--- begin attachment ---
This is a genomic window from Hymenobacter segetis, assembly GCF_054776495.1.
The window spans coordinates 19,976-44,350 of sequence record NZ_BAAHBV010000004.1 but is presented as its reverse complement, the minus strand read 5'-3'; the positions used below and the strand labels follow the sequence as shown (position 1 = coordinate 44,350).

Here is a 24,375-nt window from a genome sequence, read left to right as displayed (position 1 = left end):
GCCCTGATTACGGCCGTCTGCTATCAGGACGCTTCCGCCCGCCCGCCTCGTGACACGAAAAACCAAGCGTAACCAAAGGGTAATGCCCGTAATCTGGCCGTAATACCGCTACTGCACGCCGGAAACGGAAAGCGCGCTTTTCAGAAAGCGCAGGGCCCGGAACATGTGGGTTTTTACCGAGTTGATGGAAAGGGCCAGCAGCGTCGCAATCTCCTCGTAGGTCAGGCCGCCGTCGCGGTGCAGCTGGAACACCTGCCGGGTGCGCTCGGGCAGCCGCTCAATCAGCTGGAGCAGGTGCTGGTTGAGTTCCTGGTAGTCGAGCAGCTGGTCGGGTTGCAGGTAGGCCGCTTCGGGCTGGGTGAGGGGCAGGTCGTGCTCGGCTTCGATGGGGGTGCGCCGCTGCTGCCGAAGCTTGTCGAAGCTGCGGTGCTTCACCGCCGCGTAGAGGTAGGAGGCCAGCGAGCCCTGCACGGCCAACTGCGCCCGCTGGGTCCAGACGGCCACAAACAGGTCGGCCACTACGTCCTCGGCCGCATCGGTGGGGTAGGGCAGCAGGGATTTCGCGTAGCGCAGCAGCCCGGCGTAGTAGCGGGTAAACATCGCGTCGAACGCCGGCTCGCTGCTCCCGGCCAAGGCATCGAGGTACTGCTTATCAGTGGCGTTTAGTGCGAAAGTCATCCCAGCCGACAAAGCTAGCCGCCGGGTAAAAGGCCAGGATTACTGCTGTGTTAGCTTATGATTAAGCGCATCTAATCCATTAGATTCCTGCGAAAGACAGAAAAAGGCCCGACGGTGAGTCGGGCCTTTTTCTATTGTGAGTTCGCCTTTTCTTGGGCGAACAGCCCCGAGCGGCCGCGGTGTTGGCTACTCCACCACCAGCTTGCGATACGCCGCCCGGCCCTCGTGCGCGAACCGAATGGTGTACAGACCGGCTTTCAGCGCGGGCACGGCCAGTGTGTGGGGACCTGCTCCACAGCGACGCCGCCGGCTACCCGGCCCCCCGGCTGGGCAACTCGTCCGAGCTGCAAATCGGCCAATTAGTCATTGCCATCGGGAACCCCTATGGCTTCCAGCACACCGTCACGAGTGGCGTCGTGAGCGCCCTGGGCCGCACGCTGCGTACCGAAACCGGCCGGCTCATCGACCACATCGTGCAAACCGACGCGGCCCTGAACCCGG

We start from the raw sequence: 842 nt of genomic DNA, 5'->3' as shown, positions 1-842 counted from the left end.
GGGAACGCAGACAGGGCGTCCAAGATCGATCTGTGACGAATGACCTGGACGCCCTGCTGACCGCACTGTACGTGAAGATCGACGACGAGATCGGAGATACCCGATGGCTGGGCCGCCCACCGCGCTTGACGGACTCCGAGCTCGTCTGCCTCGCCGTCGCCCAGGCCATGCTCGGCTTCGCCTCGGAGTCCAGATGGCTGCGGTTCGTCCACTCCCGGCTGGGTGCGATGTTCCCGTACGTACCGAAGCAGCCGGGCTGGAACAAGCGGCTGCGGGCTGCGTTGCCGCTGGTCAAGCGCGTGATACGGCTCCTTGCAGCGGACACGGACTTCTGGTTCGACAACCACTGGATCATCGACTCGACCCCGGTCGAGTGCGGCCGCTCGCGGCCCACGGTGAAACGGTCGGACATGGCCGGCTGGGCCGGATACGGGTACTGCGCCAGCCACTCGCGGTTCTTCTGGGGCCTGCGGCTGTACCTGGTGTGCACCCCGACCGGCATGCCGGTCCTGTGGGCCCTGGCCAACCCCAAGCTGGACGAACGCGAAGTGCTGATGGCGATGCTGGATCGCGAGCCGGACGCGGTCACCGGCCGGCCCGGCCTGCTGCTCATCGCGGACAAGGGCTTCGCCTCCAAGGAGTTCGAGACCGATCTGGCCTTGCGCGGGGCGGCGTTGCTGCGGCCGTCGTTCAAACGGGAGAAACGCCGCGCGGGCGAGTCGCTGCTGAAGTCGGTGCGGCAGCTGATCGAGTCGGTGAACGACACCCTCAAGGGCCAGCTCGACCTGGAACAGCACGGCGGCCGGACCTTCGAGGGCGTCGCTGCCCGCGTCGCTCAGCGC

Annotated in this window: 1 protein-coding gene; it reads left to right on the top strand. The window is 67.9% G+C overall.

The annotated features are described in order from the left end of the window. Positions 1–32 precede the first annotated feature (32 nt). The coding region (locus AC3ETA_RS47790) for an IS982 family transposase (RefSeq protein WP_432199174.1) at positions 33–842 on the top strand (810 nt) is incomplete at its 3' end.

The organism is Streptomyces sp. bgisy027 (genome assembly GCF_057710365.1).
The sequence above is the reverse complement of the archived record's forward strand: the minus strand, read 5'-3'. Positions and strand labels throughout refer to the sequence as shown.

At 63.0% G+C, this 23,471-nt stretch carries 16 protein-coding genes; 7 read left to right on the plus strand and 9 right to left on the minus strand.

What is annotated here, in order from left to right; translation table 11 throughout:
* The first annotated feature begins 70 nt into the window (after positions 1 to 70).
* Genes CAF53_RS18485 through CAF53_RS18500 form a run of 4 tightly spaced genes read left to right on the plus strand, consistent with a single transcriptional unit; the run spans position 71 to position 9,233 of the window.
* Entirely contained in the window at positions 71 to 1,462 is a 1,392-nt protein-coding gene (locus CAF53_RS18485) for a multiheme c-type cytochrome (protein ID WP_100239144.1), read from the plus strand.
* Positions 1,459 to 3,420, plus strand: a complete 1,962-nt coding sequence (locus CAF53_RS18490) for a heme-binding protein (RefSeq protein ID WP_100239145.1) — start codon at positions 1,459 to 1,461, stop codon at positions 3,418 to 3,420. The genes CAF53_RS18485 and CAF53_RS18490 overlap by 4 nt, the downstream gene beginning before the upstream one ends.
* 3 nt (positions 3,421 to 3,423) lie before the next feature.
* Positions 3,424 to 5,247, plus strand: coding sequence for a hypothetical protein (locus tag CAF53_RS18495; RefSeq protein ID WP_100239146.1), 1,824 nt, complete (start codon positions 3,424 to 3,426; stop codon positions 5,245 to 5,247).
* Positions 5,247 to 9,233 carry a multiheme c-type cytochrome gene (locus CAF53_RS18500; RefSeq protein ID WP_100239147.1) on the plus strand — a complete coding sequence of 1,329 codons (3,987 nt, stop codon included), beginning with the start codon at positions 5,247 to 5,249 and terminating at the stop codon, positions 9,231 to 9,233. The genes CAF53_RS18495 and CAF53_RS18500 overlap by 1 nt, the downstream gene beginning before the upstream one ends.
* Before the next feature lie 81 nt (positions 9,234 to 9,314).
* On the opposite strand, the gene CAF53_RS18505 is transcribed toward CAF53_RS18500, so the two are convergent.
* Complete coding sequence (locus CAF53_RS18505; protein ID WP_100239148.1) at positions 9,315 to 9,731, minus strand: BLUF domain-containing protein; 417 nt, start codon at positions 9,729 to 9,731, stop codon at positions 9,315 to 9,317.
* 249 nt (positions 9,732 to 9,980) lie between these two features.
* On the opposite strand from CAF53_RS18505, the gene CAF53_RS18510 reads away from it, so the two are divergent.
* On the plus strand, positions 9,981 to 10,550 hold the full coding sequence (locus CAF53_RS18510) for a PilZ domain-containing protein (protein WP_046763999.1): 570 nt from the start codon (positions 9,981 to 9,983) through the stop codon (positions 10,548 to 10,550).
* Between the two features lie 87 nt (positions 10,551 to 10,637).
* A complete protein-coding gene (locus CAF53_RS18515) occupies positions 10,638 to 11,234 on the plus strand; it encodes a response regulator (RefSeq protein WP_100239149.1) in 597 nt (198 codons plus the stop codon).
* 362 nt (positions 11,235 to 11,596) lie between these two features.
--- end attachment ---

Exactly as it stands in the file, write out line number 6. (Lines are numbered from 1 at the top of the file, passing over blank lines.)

GGGAACGCAGACAGGGCGTCCAAGATCGATCTGTGACGAATGACCTGGACGCCCTGCTGACCGCACTGTACGTGAAGATCGACGACGAGATCGGAGATACCCGATGGCTGGGCCGCCCACCGCGCTTGACGGACTCCGAGCTCGTCTGCCTCGCCGTCGCCCAGGCCATGCTCGGCTTCGCCTCGGAGTCCAGATGGCTGCGGTTCGTCCACTCCCGGCTGGGTGCGATGTTCCCGTACGTACCGAAGCAGCCGGGCTGGAACAAGCGGCTGCGGGCTGCGTTGCCGCTGGTCAAGCGCGTGATACGGCTCCTTGCAGCGGACACGGACTTCTGGTTCGACAACCACTGGATCATCGACTCGACCCCGGTCGAGTGCGGCCGCTCGCGGCCCACGGTGAAACGGTCGGACATGGCCGGCTGGGCCGGATACGGGTACTGCGCCAGCCACTCGCGGTTCTTCTGGGGCCTGCGGCTGTACCTGGTGTGCACCCCGACCGGCATGCCGGTCCTGTGGGCCCTGGCCAACCCCAAGCTGGACGAACGCGAAGTGCTGATGGCGATGCTGGATCGCGAGCCGGACGCGGTCACCGGCCGGCCCGGCCTGCTGCTCATCGCGGACAAGGGCTTCGCCTCCAAGGAGTTCGAGACCGATCTGGCCTTGCGCGGGGCGGCGTTGCTGCGGCCGTCGTTCAAACGGGAGAAACGCCGCGCGGGCGAGTCGCTGCTGAAGTCGGTGCGGCAGCTGATCGAGTCGGTGAACGACACCCTCAAGGGCCAGCTCGACCTGGAACAGCACGGCGGCCGGACCTTCGAGGGCGTCGCTGCCCGCGTCGCTCAGCGC